The Communists later moved the trove, including some 1,800 Torah scrolls, to a ruined synagogue outside Prague. In 1962, short on cash, the Communists tried to sell them. Israel declined the offer, but a British lawyer and philanthropist, Ralph Yablon, agreed to buy 1,564 scrolls from the Communists, which he turned over in 1964 to the Westminster Synagogue, a Reform congregation in London.
The synagogue then established an independent nonprofit, the Memorial Scrolls Trust, which has since loaned out scrolls to fledgling Jewish congregations that needed them.
About 1,000 scrolls came to North America, said Jeffrey Ohrenstein, chairman of the Memorial Scrolls Trust. Many were in dire need of restoration, but North American congregations, which were growing and thriving, raised money to repair them.
The Kutz Camp, created in 1965, received one of those Czech scrolls in 1974. Hundreds of Jewish teens read from it during summers spent at the camp training for Jewish communal leadership roles in the Reform movement.
In 2019, facing a financial squeeze, the Union for Reform Judaism closed the camp. The question then arose: what to do with its Torah scroll?
Andrew Keene, who served as vice chair of the camp council, remembered that Maxa had come to the camp in 2013 and 2014 and had since been ordained in Potsdam, Germany, through the Abraham Geiger College, a rabbinical seminary affiliated with the Reform movement.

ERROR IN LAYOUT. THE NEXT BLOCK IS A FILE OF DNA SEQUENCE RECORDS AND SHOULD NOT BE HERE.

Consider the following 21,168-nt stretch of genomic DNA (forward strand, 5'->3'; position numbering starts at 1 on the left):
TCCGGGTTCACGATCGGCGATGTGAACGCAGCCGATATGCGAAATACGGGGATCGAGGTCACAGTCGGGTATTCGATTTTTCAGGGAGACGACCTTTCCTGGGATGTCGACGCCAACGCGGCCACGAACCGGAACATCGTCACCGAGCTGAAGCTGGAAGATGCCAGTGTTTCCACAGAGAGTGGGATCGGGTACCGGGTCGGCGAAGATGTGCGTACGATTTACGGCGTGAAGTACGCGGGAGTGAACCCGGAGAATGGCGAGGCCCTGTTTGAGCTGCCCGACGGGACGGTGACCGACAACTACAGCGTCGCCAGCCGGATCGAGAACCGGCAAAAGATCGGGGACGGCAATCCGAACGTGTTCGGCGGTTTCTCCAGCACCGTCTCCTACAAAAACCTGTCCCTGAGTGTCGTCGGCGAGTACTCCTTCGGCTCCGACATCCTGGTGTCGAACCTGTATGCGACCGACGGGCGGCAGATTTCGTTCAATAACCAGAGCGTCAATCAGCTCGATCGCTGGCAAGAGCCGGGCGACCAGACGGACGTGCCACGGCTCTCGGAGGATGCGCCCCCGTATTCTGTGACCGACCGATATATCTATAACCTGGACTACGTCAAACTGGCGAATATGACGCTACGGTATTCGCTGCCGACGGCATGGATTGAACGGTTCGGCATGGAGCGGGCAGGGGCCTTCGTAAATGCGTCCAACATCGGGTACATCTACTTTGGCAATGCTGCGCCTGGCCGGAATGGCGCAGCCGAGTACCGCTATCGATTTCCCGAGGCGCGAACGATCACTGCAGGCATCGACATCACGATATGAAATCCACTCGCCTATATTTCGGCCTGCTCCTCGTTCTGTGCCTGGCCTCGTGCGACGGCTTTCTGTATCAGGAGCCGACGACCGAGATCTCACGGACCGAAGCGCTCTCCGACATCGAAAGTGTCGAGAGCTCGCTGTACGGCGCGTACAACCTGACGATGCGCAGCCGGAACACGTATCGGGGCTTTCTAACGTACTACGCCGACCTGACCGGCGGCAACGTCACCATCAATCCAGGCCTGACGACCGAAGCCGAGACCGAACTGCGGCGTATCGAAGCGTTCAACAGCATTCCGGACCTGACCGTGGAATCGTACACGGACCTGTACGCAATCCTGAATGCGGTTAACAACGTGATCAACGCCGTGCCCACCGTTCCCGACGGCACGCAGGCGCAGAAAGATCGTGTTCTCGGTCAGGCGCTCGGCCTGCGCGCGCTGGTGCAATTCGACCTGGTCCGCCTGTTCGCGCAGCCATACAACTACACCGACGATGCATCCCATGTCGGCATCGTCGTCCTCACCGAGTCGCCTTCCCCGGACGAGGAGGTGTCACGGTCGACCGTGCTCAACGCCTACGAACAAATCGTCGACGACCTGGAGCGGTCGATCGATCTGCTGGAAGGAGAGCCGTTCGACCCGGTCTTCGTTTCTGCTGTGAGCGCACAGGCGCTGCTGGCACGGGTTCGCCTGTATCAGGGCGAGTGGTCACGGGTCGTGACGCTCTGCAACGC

Keene called Maxa and asked if his new congregation needed a Torah scroll.
Maxa’s congregation, which is called “Ec Chajim” or “Tree of Life,” was started by a group of young Jewish couples. At first the group hosted Shabbat dinners in each other’s homes. Then, they held services in hotels and on boats. Last year, the congregation finally rented a space but was unable to meet because of the coronavirus pandemic.
There are an estimated 3,000 Jews affiliated with Jewish institutions in the Czech Republic these days but as many as 20,000 others who may no longer have any connection to their Jewish roots.
In addition to his work with the Prague synagogue, Maxa is working with Jews living outside of Prague to found two more congregations.
“I have two communities in the countryside,” Maxa said. “People come with similar questions: How can I find my way back to my Jewish roots, my tradition?”
On Monday, Ohrenstein, of the Memorial Scrolls Trust, and Keene formally turned over the Torah to the Prague congregation at Charles University. From there, it was walked to its new home.
In keeping with tradition, members of the new congregation took turns holding the Torah and circling it around the building.
The scroll remains the property of the Memorial Scrolls Trust in London, but it will be on permanent loan to the congregation for as long as it needs it.
“Normally you think of a memorial as being in one place,” said Ohrenstein. “But the scrolls that came to London helped to create 1,400 memorials around the world.”
This Saturday, alongside Jews across the world, the Czech scroll will serve as more than a memorial. It will be part of a new cycle of liturgical readings — beginning with Genesis 1, verse 1.